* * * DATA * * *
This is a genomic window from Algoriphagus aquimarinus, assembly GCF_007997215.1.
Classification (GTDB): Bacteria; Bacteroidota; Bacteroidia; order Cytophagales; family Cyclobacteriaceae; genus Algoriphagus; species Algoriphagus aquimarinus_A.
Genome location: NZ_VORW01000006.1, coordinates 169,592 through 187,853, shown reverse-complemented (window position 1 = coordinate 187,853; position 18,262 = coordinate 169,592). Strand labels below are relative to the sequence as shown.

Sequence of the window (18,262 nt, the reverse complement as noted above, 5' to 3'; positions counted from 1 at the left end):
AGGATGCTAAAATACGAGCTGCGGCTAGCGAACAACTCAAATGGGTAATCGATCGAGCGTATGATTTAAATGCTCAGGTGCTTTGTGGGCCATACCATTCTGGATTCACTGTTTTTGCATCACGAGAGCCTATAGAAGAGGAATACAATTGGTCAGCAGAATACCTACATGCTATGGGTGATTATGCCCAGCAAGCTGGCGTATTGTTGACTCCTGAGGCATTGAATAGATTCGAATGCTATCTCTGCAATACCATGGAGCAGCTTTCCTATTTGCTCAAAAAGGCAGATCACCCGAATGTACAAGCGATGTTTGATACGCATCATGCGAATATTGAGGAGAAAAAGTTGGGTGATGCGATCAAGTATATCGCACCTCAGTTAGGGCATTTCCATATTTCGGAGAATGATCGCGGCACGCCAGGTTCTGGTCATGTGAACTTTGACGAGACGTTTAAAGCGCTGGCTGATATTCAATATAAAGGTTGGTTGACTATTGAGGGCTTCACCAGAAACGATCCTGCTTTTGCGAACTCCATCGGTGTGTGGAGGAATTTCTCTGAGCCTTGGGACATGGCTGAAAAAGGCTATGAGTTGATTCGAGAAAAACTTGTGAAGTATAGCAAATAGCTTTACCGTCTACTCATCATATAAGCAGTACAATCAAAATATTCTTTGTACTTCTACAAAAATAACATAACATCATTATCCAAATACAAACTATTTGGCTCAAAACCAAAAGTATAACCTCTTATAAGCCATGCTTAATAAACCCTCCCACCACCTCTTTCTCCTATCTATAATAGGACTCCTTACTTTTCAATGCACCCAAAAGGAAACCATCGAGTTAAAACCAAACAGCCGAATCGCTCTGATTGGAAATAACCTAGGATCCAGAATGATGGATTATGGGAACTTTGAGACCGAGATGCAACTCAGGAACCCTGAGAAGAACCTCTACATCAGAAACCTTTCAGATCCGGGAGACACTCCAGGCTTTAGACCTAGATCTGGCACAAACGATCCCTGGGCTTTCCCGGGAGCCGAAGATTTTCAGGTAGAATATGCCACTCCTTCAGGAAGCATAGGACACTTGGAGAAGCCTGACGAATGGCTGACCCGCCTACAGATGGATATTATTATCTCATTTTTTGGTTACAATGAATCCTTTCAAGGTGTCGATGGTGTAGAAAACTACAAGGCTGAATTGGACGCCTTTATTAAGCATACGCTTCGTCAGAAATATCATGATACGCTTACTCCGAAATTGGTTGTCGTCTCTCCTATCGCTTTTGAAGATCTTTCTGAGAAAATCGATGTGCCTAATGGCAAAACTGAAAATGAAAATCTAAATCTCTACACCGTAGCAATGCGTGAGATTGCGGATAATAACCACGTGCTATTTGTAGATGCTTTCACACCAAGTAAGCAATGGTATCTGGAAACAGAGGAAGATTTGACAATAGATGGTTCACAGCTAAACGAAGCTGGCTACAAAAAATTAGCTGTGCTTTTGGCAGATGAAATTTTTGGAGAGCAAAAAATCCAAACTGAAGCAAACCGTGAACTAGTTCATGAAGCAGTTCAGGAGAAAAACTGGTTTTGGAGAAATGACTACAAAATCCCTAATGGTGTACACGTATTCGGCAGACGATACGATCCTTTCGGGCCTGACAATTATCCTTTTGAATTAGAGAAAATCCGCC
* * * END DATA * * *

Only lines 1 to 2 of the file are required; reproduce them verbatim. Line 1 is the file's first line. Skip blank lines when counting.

This is a genomic window from Algoriphagus aquimarinus, assembly GCF_007997215.1.
Classification (GTDB): Bacteria; Bacteroidota; Bacteroidia; order Cytophagales; family Cyclobacteriaceae; genus Algoriphagus; species Algoriphagus aquimarinus_A.